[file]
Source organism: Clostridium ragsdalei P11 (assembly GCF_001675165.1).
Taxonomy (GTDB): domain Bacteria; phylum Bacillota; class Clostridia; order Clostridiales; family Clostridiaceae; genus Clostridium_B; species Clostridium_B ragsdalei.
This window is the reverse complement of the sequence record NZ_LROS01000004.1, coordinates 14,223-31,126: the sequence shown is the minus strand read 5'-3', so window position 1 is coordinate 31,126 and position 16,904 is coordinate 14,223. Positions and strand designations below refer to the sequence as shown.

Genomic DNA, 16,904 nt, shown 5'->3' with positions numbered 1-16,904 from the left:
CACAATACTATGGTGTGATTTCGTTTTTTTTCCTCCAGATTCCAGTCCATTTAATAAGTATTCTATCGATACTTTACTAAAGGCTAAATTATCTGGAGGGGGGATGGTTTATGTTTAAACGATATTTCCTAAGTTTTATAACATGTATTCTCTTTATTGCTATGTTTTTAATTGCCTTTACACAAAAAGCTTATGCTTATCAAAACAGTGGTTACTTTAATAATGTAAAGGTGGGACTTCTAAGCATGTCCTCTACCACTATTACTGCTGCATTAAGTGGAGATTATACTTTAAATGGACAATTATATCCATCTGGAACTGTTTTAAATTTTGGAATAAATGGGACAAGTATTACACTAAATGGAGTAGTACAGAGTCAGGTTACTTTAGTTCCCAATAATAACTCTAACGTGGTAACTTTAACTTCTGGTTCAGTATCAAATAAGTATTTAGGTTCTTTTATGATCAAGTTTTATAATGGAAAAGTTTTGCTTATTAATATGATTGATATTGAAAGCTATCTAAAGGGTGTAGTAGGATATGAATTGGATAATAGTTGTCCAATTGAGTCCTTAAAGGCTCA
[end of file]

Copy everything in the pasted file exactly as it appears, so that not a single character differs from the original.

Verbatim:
Source organism: Clostridium ragsdalei P11 (assembly GCF_001675165.1).
Taxonomy (GTDB): domain Bacteria; phylum Bacillota; class Clostridia; order Clostridiales; family Clostridiaceae; genus Clostridium_B; species Clostridium_B ragsdalei.
This window is the reverse complement of the sequence record NZ_LROS01000004.1, coordinates 14,223-31,126: the sequence shown is the minus strand read 5'-3', so window position 1 is coordinate 31,126 and position 16,904 is coordinate 14,223. Positions and strand designations below refer to the sequence as shown.

Genomic DNA, 16,904 nt, shown 5'->3' with positions numbered 1-16,904 from the left:
CACAATACTATGGTGTGATTTCGTTTTTTTTCCTCCAGATTCCAGTCCATTTAATAAGTATTCTATCGATACTTTACTAAAGGCTAAATTATCTGGAGGGGGGATGGTTTATGTTTAAACGATATTTCCTAAGTTTTATAACATGTATTCTCTTTATTGCTATGTTTTTAATTGCCTTTACACAAAAAGCTTATGCTTATCAAAACAGTGGTTACTTTAATAATGTAAAGGTGGGACTTCTAAGCATGTCCTCTACCACTATTACTGCTGCATTAAGTGGAGATTATACTTTAAATGGACAATTATATCCATCTGGAACTGTTTTAAATTTTGGAATAAATGGGACAAGTATTACACTAAATGGAGTAGTACAGAGTCAGGTTACTTTAGTTCCCAATAATAACTCTAACGTGGTAACTTTAACTTCTGGTTCAGTATCAAATAAGTATTTAGGTTCTTTTATGATCAAGTTTTATAATGGAAAAGTTTTGCTTATTAATATGATTGATATTGAAAGCTATCTAAAGGGTGTAGTAGGATATGAATTGGATAATAGTTGTCCAATTGAGTCCTTAAAGGCTCA